Other methods of fighting these pesky buggers is by way of predatory mites such as Hypoaspis miles, Amblyseius andersoni, A. fallacis, A. californicus, and Phytoseiulus persimilis, among others. Predatory mites come packed in a bottle or tube with either sawdust, corn grit or vermiculite and need to be applied directly to the affected leaves. Just shake a few onto the top of the affected leaves and the predatory mites will work their way to the back of the leaves to find the spider mites.
With so many species to choose from, how do you decide when to use what?
Amblyseius species make great preventive tools because they are general predators, and in absence of mites they can feed on other unwanted insects. Rather than waiting to have a spider mite outbreak and experiencing the sad sight of your plants covered in webs, you can simply sprinkle these mites around on your plants evenly as a blanket.
Similarly, Hypoaspis miles can work wonders for preventing any damage on your plants at all. It works preventively and can be distributed in the greenhouse well before the plants are even brought in. Since it is a soil-dwelling predatory mite, it can be added along the posts, and along the walkways and outer perimeter of the grow facility. These are all the places where spider mites tend to hide for diapause, when nothing else can reach them.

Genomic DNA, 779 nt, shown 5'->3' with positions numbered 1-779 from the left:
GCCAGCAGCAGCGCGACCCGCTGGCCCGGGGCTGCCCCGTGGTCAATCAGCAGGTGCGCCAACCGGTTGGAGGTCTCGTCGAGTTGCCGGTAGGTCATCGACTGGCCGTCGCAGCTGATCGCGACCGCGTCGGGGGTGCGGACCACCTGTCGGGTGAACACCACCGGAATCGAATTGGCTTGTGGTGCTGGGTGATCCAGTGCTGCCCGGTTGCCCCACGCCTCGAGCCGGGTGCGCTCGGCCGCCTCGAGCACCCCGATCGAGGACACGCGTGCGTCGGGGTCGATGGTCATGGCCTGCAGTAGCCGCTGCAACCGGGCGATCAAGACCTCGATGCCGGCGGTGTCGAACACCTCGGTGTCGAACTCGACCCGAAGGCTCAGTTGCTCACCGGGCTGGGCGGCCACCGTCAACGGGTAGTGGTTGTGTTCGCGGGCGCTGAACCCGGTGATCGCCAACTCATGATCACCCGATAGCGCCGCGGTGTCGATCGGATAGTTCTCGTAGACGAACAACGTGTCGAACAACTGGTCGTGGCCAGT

If you’re in the situation where spider mite has become established on your plants, the only thing that can rescue the situation is Phytoseiulus persimilis because it is host-specific and the only food in medical marijuana for this predatory bug is spider mites. Each could handle up to 20 spider mites. The earlier you can detect and treat those spider mites, the cheaper the treatment will be.
Keep in mind that persimilis are more effective under prime conditions. The temperature should ideally be between 70-80 F (21-26 C) and the relative humidity should be approximately between 60-90 per cent.
These conditions, however, don’t necessarily coincide with all the growth stages of the cannabis plant. In the flower stage, you to want lower temperatures as well as much lower relative humidity levels, because humidity can cause mould issues. Persimilis applied during the post-flowering stages will not perform well because they are being thrown into unfavourable conditions. If, however, you did these applications against spider mites prior to the flowering stage, your resident population of persimilis will be better able to adapt to this temperature and humidity shift. To add persimilis early is a recipe for success. Bare this in mind when planning your attack strategy.
Make sure to take the time to inspect your plants on a regular basis and rinse them off once in awhile as well. A proactive and dedicated pest scout will stay on top of every single pest spot in the facility, and can save you time and money in the long run. A grower that is in touch with their plants will likely be more successful in the long run.